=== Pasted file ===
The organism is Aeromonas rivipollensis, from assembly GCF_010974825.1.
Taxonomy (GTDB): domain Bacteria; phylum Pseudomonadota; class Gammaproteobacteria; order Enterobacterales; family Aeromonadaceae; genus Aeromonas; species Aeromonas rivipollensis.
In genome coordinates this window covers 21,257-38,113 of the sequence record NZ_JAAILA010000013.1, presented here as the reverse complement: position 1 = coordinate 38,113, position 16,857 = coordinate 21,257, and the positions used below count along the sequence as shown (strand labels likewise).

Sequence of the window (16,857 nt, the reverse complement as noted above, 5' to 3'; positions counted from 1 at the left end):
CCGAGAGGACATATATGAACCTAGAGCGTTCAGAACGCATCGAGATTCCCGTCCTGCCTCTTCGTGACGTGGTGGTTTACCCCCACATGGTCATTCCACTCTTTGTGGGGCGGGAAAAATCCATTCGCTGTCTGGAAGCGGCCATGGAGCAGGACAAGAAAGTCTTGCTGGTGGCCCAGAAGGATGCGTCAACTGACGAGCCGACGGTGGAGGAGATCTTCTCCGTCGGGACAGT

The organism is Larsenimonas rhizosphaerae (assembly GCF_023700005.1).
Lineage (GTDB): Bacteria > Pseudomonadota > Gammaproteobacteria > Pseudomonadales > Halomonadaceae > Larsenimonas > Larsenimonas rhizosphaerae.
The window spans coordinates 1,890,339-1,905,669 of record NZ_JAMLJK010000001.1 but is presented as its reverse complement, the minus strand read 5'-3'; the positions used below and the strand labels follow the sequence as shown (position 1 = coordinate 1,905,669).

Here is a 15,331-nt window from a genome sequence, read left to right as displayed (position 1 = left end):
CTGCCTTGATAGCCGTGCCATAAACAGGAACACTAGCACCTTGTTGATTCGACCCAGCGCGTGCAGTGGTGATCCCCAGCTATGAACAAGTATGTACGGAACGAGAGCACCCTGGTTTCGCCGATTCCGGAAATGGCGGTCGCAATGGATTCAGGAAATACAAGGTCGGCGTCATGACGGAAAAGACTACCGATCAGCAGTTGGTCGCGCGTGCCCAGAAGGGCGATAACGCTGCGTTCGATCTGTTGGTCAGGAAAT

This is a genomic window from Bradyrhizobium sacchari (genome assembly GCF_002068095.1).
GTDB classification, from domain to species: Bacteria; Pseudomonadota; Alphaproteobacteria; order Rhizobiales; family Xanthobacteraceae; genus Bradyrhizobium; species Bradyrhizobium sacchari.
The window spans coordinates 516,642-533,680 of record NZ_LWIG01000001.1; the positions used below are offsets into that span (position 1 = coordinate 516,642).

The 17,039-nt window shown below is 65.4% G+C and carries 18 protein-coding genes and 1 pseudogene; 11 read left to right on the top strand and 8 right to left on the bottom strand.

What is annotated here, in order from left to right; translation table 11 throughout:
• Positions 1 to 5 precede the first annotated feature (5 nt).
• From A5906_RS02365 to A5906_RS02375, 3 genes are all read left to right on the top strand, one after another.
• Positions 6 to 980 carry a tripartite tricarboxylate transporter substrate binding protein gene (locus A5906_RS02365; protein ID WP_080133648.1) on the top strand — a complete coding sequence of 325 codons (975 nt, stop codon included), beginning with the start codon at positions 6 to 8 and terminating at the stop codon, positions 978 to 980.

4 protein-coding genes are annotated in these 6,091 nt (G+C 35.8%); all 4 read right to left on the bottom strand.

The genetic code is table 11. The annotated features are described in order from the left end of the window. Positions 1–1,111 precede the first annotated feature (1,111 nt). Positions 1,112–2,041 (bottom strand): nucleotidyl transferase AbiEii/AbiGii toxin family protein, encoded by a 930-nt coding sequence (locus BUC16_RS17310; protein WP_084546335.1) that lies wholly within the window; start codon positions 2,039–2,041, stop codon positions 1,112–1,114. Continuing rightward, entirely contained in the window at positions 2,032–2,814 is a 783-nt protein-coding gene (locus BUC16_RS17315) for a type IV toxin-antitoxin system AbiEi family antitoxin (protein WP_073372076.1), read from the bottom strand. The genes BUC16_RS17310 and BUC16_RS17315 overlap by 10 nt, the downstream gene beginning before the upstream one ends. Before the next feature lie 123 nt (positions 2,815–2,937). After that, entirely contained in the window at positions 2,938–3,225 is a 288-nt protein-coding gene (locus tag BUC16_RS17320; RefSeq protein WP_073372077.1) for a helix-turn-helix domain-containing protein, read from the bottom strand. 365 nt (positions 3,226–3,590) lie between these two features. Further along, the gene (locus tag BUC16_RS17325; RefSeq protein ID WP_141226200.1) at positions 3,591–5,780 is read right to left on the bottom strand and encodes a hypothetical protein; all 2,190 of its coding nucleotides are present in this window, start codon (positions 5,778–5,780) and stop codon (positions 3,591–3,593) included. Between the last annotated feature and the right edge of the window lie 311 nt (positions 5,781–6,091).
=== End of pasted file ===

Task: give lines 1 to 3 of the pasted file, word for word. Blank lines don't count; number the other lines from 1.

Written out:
The organism is Aeromonas rivipollensis, from assembly GCF_010974825.1.
Taxonomy (GTDB): domain Bacteria; phylum Pseudomonadota; class Gammaproteobacteria; order Enterobacterales; family Aeromonadaceae; genus Aeromonas; species Aeromonas rivipollensis.
In genome coordinates this window covers 21,257-38,113 of the sequence record NZ_JAAILA010000013.1, presented here as the reverse complement: position 1 = coordinate 38,113, position 16,857 = coordinate 21,257, and the positions used below count along the sequence as shown (strand labels likewise).